Iraq is a major political entity in the Middle East region and its proximity to the Tigris and Euphrates rivers has supported a long history of innovating civilizations. However, the aftereffects of war and political turmoil continue to threaten its population of 41 million. From 1979 to 2003, authoritarian president Saddam Hussein presided over the country until a U.S. invasion forced his removal and precipitated the Iraq War. Since then, Iraq has conducted parliamentary elections and made progress toward a transparent democracy.
However, ISIS-related conflicts and a lingering U.S. presence have hindered Iraq’s success and its governmental agencies have been slow to meet its citizens’ needs. Under Hussein, drug trafficking and recreational drug use were illegal, even punishable by death. However, since Hussein’s fall and the Iraq War, anti-drug policies have eased and the country’s economy has continued to struggle.
In 2022, according to Iraq’s Ministry of Planning, 25% of Iraqis lived below the poverty line. Similarly, the U.N. ‘s 2020 World Drug Report evidenced a steady increase in drug trafficking in Iraq since 2003, constituting a veritable crisis. Here’s what to know about drug abuse in Iraq.
High Unemployment Encourages Drug Abuse in Iraq
The U.S. invasion of Iraq in 2003 severely disrupted its local industry. Additionally, the succeeding conflicts of the past 20 years have only further stunted economic development, private sector growth and social security reform. In 2022, Iraq’s Ministry of Planning partnered with the International Labor Organization (ILO) to conduct a labor force survey.
The study reported a national unemployment rate of 16.5% or one unemployed person for every five employed persons. The unemployment rate proved particularly high amongst Iraqi youth, standing at 35.8%. In Basra, a vital port city in Iraq’s southern region, its appellate court found that among arrested drug offenders, roughly 90% were unemployed. As drug officials note, traffickers often target the country’s underprivileged, encouraging addiction and participation in the drug trade.
Crystal Meth Poses the Most Serious Threat
Under Hussein, the Iraqi drug trade existed mostly underground, deterred by harsh penalties and tight border control. However, after the U.S. invasion and Hussein’s deposing in 2003, the Iraqi borders have softened, allowing an influx of drugs from neighboring countries like Iran and Afghanistan.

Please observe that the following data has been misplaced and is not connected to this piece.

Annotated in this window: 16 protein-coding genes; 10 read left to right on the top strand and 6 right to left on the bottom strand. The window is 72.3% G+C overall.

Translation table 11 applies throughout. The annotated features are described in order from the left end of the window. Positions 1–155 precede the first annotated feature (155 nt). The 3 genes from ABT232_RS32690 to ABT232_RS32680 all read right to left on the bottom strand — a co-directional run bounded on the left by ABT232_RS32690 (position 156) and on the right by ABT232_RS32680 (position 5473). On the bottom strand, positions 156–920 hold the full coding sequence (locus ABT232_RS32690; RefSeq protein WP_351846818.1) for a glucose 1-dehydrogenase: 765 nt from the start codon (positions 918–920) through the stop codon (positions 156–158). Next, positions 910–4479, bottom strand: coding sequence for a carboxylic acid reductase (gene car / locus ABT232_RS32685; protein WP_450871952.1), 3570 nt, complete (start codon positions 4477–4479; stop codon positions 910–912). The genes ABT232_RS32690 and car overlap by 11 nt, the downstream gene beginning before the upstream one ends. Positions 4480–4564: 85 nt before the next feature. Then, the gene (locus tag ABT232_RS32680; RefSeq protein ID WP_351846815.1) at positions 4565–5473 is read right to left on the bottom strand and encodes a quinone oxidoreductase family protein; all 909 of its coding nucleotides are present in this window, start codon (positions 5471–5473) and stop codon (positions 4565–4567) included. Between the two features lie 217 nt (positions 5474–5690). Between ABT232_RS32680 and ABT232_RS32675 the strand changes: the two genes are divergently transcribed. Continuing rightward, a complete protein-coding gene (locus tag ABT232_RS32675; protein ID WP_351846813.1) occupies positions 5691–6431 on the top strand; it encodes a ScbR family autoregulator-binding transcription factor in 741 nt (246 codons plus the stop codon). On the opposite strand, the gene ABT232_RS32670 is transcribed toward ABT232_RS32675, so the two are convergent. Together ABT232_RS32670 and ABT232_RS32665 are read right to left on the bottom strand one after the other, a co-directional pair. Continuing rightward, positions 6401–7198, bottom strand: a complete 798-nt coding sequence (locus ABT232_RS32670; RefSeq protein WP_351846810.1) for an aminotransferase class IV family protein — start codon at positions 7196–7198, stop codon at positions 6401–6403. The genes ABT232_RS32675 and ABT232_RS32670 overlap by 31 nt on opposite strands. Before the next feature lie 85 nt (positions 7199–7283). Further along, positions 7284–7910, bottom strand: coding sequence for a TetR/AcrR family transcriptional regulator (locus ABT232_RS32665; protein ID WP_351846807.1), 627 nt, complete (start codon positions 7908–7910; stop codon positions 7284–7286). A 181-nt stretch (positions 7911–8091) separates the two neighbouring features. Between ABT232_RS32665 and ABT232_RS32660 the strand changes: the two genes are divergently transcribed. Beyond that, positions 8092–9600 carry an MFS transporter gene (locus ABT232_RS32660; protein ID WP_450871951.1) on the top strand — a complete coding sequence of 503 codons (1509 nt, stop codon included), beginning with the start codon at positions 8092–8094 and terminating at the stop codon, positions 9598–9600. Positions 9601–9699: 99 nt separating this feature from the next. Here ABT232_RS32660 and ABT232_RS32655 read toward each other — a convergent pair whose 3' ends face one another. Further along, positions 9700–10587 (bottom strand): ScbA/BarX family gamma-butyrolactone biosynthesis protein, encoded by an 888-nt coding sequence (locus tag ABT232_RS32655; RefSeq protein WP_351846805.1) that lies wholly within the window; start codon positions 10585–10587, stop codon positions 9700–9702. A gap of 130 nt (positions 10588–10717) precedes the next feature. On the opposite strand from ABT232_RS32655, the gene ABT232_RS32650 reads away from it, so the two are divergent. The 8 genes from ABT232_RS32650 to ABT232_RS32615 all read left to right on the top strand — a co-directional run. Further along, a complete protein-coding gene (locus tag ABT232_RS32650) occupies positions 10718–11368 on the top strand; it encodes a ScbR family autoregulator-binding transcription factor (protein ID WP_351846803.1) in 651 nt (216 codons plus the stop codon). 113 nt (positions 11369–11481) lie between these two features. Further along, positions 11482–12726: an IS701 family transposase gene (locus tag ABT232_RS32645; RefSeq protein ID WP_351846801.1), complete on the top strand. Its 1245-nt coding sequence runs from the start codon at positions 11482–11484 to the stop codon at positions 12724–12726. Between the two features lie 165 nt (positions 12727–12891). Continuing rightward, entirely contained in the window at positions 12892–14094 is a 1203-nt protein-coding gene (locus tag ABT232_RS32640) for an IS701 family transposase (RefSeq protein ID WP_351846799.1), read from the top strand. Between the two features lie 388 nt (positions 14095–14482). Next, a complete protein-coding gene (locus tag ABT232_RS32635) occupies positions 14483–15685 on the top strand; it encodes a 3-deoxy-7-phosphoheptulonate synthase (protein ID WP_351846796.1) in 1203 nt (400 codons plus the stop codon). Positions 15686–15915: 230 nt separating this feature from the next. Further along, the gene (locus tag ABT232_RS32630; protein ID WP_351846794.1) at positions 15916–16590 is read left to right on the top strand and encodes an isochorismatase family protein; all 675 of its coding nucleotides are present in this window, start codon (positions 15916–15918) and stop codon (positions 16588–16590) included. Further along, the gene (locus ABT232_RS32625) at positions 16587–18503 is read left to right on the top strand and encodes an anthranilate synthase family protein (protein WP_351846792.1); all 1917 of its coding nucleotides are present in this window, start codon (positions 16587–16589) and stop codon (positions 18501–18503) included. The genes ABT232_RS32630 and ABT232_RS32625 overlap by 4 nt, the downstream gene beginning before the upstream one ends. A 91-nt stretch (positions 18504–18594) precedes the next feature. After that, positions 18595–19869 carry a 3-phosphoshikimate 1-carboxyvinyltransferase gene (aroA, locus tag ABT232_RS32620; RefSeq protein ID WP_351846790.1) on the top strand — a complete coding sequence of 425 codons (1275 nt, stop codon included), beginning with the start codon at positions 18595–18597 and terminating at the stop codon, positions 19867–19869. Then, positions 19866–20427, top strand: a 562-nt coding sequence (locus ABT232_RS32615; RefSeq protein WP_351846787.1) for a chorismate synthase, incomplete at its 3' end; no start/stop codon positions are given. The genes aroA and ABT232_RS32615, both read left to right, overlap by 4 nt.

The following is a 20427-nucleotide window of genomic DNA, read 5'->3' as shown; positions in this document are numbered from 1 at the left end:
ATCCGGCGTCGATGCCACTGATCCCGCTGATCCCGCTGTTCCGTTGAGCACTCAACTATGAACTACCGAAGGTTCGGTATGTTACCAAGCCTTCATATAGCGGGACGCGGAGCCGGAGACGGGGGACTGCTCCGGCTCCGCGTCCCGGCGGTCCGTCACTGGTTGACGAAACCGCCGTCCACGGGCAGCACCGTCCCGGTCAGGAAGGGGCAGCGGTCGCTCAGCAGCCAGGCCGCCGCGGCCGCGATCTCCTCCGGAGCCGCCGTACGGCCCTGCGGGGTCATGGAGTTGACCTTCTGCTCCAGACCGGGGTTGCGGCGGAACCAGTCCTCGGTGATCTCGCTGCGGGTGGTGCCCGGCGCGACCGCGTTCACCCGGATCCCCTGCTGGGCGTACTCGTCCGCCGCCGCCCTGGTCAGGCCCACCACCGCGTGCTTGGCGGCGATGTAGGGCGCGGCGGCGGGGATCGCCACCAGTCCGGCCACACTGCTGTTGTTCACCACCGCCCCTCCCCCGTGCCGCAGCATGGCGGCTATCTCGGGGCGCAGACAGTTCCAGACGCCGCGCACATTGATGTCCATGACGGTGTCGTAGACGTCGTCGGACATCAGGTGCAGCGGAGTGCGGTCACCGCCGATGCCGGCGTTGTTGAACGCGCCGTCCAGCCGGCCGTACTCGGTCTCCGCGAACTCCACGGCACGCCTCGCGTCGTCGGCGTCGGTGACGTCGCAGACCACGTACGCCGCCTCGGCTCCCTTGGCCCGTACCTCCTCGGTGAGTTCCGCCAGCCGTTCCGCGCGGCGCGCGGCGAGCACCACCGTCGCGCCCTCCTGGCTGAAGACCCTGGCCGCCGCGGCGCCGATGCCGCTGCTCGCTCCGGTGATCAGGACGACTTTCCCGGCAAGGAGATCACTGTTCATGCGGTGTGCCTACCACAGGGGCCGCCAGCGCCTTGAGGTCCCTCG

Since 2017, Afghani drug manufacturers have accelerated the production of methamphetamine, utilizing the ephedra plant that grows naturally on Afghan hillsides. Iraq has proven a valuable market as it battles high unemployment and political instability. Crystal meth accounts for 60% of the Iraqi drug trade and many have sought the drug as an antidote to trauma or job insecurity, hoping to score more hours and better wages.
Widespread Corruption Prevents Anti-Drug Mobilization
Since 2003, anti-crime networks have deteriorated, particularly in Basra, where religious and tribal factions continue to vie for control. Like Iraq’s capital, Baghdad, Basra is at the center of the Iraqi drug problem and its designated anti-drug units are mobilized nightly. However, lack of funding, government corruption and inadequate technology have hindered the units’ efficacy.
Additionally, Iraq’s Popular Mobilization Units–militia groups formed in 2014 to combat ISIS–are allegedly complicit in the drug trade, exerting influence amongst traffickers and government officials alike. Tellingly, anti-drug units have yet to capture any high-level traffickers whose identities remain unknown or protected.
The Prison System and Drug Abuse in Iraq
The government’s response to drug abuse in Iraq has mostly consisted of criminal penalties, threatening up to three years in prison for individuals who use, possess or transport illegal drugs. In 2018, 1400 people in Basra alone were convicted of sale or possession of illegal drugs, predominantly crystal meth.
In the first six months of 2022, the Iraqi government arrested 8000 people on drug-related charges, overcrowding both pre-trial holding cells and state-run prisons. After release, many offenders are discriminated against for their addiction and criminal history and often struggle to find reliable work. Without employment opportunities, some return to the drug trade, aiming to save themselves and their families from poverty.
Road to Recovery
As a predominantly Muslim country, Iraq has struggled to address addiction openly, resorting instead to police crackdowns. Drug users who voluntarily seek treatment are exempt from criminal penalties, but space in rehabilitation facilities remains limited. For instance, Basra has just one rehab center, with only 44 available beds, despite its population of 4 million.
However, in July 2023, Iraqi Prime Minister Mohammed Shia’ al-Sudani ordered the establishment of rehabilitation facilities in all Iraqi provinces except the Kurdistan region. Similarly, al-Sudani ordered Iraq’s state media to organize awareness campaigns, explaining the toll of drug use and associated criminal penalties. In expanding its rehabilitation system, the government seeks to decrease repeat offenders and challenge widespread drug abuse in Iraq.
Ever since 2003, Iraq has struggled to maintain a functioning economy and its poverty and unemployment rates have accordingly spiked. Coping with both financial insecurity and recurring conflict, many Iraqis have turned to drugs, especially crystal meth, to provide salvation, straining Iraqi police forces and clogging its prison system. Government officials, recognizing the danger of drug abuse in Iraq, have promised an upgrade to its network of rehabilitation centers. However, critics note that drug abuse will decrease only when Iraq improves its economic outlook and offers its citizens a chance of success outside of the drug trade.
– Sydney Verdi